Revisiting Common’s ‘Like Water for Chocolate’ 18 Years After Its Debut
Today, Wednesday March 28, marks the 18th anniversary of Common's mind blowing 2000 LP Like Water for Chocolate, which is widely considered to be his best work to date in what is an impressive catalog.
The events leading up to the release of Like Water for Chocolate were significant for Common, particularly creatively. It found the Chicago emcee stretching out, after collaborating with longtime friend and collaborator No.I.D. on previous albums, including The Resurrection, which dropped in 1994, and1997's One Day It'll All Make Sense. This go around, Com recorded the 16-track project at New York City's Electric Lady, the famed studio built by Jimi Hendrix in the late '60s.
Like Water for Chocolate, which was titled after the novel and film of the same name written by Laura Esquivel, was clearly a sonic pivot for the man born Lonnie Lynn Jr., and that had everything to do with its producer Questlove of The Roots, who would assemble a dream team of musicians to help, including James Poyser, D'Angelo, J Dilla and Karreim Riggins.
The vibe created by the diverse group of musicians— The Soulquarians—proved to be incredibly influential over the next decade. During the time that Common was working on his project, Erykah Badu was forming one of her defining records, Mama's Gun, D'Angelo was working on Voodoo and Bilal was around as well, gearing up for his 2001 debut, 1st Born Second. Suffice to say, the energy was tangible, and it related beautifully throughout the projects it spawned.
For Common, that energy pushed him in a fresh musical direction. Unlike the albums before and after it, Like Water for Chocolate didn't have a heavy boom bap presence—the musicianship throughout it was apparent, and Common and Quest seemed uninterested in banging out a conventional, predictable rap album.
This was evident on the LP's opener, "Time Travelin' (A Tribute To Fela)," which started with the sound of flying seagulls and some Spanish lyrics sung by the Native Tounge affiliate Vinia Mojica. The track also features Afro-beat pioneer, Fela Kuti's oldest son, Femi Kuti. Lyrically, Com went in on the cut and delivered a verse that displayed maturity, as well as some clever, updated wordplay.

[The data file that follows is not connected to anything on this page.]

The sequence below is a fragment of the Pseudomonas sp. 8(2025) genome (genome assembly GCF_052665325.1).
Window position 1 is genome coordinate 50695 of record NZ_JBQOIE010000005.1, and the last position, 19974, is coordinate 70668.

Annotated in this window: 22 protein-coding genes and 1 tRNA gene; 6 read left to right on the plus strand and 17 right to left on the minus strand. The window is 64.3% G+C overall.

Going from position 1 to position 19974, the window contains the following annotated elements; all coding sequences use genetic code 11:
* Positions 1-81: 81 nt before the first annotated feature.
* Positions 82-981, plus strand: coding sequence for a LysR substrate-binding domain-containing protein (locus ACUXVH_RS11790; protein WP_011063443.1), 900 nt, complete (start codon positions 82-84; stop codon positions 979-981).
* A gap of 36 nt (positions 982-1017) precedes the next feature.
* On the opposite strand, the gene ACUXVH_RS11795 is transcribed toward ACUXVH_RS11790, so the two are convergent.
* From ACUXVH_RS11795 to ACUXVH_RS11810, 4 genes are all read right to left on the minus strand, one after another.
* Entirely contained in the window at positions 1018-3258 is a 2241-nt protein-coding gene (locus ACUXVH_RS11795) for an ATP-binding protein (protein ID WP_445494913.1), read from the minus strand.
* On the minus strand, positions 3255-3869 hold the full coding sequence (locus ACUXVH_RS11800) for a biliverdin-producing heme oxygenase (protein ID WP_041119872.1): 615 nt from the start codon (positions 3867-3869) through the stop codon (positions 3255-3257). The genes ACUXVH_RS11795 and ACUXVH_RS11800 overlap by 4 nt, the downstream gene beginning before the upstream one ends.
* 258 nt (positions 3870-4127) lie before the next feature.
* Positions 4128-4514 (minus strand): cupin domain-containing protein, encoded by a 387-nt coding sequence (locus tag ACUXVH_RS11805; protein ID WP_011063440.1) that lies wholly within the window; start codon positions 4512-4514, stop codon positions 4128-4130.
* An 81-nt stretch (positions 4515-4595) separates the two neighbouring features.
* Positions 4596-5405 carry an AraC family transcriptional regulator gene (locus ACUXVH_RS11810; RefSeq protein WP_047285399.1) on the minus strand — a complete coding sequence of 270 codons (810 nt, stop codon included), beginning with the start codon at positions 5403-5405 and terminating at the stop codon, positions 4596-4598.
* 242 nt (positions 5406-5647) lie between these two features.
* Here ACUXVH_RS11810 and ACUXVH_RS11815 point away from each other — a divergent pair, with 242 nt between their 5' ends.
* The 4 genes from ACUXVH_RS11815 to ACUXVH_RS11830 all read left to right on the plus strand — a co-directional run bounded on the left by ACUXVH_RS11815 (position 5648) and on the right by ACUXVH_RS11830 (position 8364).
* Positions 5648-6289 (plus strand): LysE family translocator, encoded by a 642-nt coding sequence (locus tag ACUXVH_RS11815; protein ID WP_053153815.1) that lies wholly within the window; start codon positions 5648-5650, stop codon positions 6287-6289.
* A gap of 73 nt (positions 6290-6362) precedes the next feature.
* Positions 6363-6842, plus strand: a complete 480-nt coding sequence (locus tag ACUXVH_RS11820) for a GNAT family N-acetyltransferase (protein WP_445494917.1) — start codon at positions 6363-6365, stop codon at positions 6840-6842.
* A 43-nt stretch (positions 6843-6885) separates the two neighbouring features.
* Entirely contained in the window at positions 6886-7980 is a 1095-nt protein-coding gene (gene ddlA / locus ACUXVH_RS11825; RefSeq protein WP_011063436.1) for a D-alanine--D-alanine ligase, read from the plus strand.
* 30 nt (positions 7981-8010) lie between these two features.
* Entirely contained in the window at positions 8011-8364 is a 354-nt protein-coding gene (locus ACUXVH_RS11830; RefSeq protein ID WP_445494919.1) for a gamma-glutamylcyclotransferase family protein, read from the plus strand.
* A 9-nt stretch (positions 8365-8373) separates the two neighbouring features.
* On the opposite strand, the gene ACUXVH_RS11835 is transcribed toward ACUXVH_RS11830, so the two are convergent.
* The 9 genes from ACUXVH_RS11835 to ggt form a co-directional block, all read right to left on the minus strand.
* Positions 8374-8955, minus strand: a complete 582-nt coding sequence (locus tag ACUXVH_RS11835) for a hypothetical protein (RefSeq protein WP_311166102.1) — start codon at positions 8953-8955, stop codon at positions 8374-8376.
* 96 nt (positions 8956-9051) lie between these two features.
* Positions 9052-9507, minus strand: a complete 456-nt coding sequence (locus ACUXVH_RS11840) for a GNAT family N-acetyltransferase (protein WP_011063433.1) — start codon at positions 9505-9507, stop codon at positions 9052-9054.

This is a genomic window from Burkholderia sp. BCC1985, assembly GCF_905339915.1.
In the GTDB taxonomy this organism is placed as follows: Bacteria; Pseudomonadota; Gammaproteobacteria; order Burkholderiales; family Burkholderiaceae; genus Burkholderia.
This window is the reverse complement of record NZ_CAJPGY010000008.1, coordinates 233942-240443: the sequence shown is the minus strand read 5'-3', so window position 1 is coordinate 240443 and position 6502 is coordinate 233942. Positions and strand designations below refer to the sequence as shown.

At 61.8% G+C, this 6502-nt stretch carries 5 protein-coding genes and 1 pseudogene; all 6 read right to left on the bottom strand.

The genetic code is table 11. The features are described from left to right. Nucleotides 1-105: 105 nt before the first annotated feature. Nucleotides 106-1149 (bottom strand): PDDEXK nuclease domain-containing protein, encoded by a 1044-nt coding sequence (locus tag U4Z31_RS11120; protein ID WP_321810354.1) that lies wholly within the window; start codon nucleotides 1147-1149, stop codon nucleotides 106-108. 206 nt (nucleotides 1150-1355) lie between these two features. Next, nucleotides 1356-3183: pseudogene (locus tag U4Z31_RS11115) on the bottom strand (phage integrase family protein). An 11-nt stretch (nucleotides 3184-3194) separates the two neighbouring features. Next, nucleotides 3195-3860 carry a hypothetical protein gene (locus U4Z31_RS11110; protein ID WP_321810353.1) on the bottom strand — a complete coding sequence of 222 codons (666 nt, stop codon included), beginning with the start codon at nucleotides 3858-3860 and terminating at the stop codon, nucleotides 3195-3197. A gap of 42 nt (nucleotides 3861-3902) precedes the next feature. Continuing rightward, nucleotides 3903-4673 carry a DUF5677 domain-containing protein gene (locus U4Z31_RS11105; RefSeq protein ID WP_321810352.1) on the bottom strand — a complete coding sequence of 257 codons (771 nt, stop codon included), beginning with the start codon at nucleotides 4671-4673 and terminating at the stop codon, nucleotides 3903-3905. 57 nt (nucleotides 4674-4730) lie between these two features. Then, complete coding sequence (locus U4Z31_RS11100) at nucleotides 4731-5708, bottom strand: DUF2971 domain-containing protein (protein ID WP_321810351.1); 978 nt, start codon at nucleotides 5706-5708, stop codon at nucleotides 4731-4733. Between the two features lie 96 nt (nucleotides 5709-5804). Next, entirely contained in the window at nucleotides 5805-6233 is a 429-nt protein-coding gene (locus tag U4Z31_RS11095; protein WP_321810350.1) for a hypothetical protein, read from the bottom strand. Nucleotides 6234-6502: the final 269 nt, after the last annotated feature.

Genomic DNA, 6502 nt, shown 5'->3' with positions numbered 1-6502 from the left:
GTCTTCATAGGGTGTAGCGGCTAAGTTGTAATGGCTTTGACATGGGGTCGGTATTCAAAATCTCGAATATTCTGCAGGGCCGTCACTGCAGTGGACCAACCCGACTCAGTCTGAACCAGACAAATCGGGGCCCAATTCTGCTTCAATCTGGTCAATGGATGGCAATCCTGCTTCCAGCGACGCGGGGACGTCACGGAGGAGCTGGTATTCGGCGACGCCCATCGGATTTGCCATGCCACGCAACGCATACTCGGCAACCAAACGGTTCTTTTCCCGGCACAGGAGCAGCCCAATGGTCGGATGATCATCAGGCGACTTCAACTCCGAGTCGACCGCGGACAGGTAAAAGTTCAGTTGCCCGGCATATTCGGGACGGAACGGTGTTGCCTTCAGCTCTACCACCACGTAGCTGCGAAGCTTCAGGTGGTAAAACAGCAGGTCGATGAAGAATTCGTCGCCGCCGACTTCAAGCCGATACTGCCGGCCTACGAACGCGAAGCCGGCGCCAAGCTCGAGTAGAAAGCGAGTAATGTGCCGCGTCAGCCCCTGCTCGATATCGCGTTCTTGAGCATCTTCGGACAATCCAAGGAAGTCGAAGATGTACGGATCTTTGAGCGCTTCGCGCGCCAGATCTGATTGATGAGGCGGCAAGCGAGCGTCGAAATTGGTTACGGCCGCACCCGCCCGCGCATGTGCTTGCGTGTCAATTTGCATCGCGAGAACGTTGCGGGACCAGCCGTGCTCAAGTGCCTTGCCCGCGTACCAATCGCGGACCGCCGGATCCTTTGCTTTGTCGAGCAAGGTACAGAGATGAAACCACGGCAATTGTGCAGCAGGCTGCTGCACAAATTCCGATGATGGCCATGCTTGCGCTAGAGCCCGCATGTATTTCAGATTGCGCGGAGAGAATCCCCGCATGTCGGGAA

"I was a piano player in my last lifetime, now I write rhymes, sip white wine and let my light shine/Out the dark space, with the world on my mind like Scarface," he spits.
On "Heat," Common delivers some of the trash-talking that made him famous on albums like Resurrection, while on "Cold Blooded" he weaves in and out of a funked-out guitar lick. It's a song that raises the intensity of the album and gives us our first glimpse of Common the dad.
It could be said that his battle style comes out most on "Dooinit," where he doesn't waste a single line or hold back any lyrical venom. Com also gets at those rappers who didn't come off as pure originals and stole other people's images.
"You wasn't saying you was a thug before Pac came / Ten years ago you had a high top trying to be like Kane / Then Snoop released and it became a G thang / Claiming sets, your city ain't got gangs."
The love song, "The Light," inspired by Erykah Badu who also shows up in the video, follows, and it's arguably one of the Chicago rhymer's most popular songs to this day. On it, Common lays his heart on the track and spits ultra romantic verses that don't come off as sappy or corny.
That playful vibe comes through once more on the Yasiin Bey (formerly Mos Def)-assisted, "The Questions," where both he and Common exchange witty lines about the nuances of life— "Why do I need ID to get ID? If I had ID I wouldn't need ID."
The album's lead single, "The 6th Sense," featuring Bilal, is produced by DJ Premiere, and remains one of Commons go-to defining songs. It also gave us the sole boom-bap cut on the album.
"Nag Champa (Afrodisiac For The World)," which is also a true gem on the album. Common spits his heart out and tackles subjects like black history and self-love with one thought-provoking line after the other.
"Women cry, children laugh, men dance / I refuse to lose self and try to win fans / Overweight on my shoulder fluctuates like Oprah's / My refrigerator poetry's magnetic like ultra / You couldn't hang if you was a poster / Posing like a b--- for exposure."
Com then links up with Slum Village on "Thelonius," which was also featured on Slum's Fantastic Vol. 2, and remains a cult-classic to this day, showcasing J. Dilla's stellar production.
"Geto Heaven Part Two," featuring D'Angelo, offers a gorgeous hook that adds another layer of soulfulness to not only the song, but the whole LP.
"Know I love my baby, my baby loves me / Day gets so hectic, need a little company / It's quarter to eleven, time to get some Geto Heaven," D'Angelo sings.
The song about the revolutionary and Black Liberation Army member Assata Shakur "A Song for Assata" featuring CeeLo, finds Common pulling words directly from her autobiography. He also traveled to Cuba to complete the song, where Shakur has been politically exiled since 1979. Common recorded her voice, which he used in the final seconds of the song.
And as the Chicago spitter has done on past albums, he closed out Like Water for Chocolate with some words of wisdom from his father Lonnie Lynn, who passed away in 2014. "Pop's Rap III ... All My Children" definitely pulls at the heartstrings.
All and all, Common's Like Water for Chocolate is an extraordinary album that has served to define both his legacy and musical catalog. Chest-thumping beats, intricate musical arrangements, and a crazy list of collaborators only helped display Com's genius lyrics, and the album stands firmly as arguably one of the best hip-hop albums of the past 20 years.
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